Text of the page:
Besides having to mandatorily serve your site over HTTPS, here are some of the necessary changes Google suggests as PWA checklist to be made in your HTML file for your website to qualify as a Progressive Web App.
Make the Web page responsive
meta viewport tag to automatically resize, hide, shrink or enlarge the page, thus making it look good on all devices like desktops, tablets and smartphones.
<meta name="viewport" content="width=device-width, initial-scale=1.0" />
Add a Description for your Webpage
Use the meta description tag to add a snippet of fewer than 155 characters to summarize the content of your page. Search engines show your website when the phrase that is searched for, is within the meta description of your page, therefore improving SEO.
<meta name="description" content="Free tutorials on Progressive Web App development along with its advantages and disadvantages">
You can also define keywords for search engines:
<meta name="keywords" content="PWA, SEO , tutorials"/>
One of the best meta description example:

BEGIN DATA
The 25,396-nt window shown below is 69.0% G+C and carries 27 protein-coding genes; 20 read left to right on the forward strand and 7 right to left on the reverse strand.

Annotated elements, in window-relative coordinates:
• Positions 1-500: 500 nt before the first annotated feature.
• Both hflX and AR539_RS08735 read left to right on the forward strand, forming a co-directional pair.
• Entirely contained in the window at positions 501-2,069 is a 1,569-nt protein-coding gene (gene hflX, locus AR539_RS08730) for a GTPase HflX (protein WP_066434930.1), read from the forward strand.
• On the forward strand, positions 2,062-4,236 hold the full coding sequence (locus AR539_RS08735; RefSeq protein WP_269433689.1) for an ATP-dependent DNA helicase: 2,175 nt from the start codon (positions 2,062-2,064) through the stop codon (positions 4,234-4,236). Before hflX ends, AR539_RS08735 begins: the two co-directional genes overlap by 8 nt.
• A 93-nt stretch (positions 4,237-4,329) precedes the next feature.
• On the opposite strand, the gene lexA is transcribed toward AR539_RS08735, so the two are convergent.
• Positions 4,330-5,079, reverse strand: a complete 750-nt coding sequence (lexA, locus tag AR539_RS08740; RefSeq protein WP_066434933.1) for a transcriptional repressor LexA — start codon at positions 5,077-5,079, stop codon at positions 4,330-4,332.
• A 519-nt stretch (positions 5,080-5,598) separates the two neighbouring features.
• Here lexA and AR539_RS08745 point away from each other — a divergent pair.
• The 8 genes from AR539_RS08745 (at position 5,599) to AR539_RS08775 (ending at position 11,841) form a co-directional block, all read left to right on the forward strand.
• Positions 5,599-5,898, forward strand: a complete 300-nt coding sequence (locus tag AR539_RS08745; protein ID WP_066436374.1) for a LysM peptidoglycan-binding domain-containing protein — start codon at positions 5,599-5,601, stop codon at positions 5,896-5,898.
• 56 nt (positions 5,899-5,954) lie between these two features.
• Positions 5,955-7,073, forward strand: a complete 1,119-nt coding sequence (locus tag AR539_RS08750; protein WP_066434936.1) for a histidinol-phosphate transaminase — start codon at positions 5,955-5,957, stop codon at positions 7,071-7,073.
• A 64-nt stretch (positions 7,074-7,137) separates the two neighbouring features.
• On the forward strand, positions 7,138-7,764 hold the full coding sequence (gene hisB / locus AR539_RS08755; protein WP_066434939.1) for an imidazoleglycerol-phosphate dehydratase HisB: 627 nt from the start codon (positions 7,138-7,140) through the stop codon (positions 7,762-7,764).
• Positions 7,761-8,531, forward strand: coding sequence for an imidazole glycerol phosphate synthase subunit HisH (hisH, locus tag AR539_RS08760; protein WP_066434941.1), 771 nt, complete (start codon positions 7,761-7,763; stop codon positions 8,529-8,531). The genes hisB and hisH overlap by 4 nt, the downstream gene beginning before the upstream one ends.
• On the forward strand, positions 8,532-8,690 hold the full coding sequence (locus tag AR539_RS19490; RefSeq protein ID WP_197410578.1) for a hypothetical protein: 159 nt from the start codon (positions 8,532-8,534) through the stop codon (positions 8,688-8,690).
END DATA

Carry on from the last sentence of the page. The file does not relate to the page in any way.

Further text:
Why it works: In just 22 words, Tesla’s description conveys what the company represents, what it produces, it’s brand values and ambitions.
Specify the language of your website
Use a language attribute on the HTML tag as shown below with the corresponding language code to declare the primary language of the text in the pages from your website. This is the language the majority of your content is written in.
Add a Theme Color
This color is used to customize the display of the page, the browsers usually use this color for the title bar. Use meta theme-color tag to do the same.
<meta name="theme-color" content="#9849FF" />
Add alt attribute for the Images
Adding alternative (alt) text to Images provide better image context/descriptions to search engine crawlers, helping them to index an image properly.
Example for Image alt text:
<img src="woman-walking-in-rain.jpg" alt="Woman holding a red umbrella & walking in the rain">
Make Images responsive
Responsive Web Designing is now popular and today, most of the people are using smaller devices, such as smartphones or tablets to browse the internet. Our responsive design should render the images in all the devices properly without losing the image content.
<img src="smiley.jpg" alt="keep smiling!" style="max-width: 100%; height: auto;">
We can use different size images for different devices depending on the width:
<picture> <source srcset="smallflower.jpg" media="(max-width: 600px)"> <source srcset="bigflower.jpg" media="(max-width: 1500px)"> <source srcset="flowers.jpg"> <img src="smallflower.jpg" alt="Flowers"> </picture>
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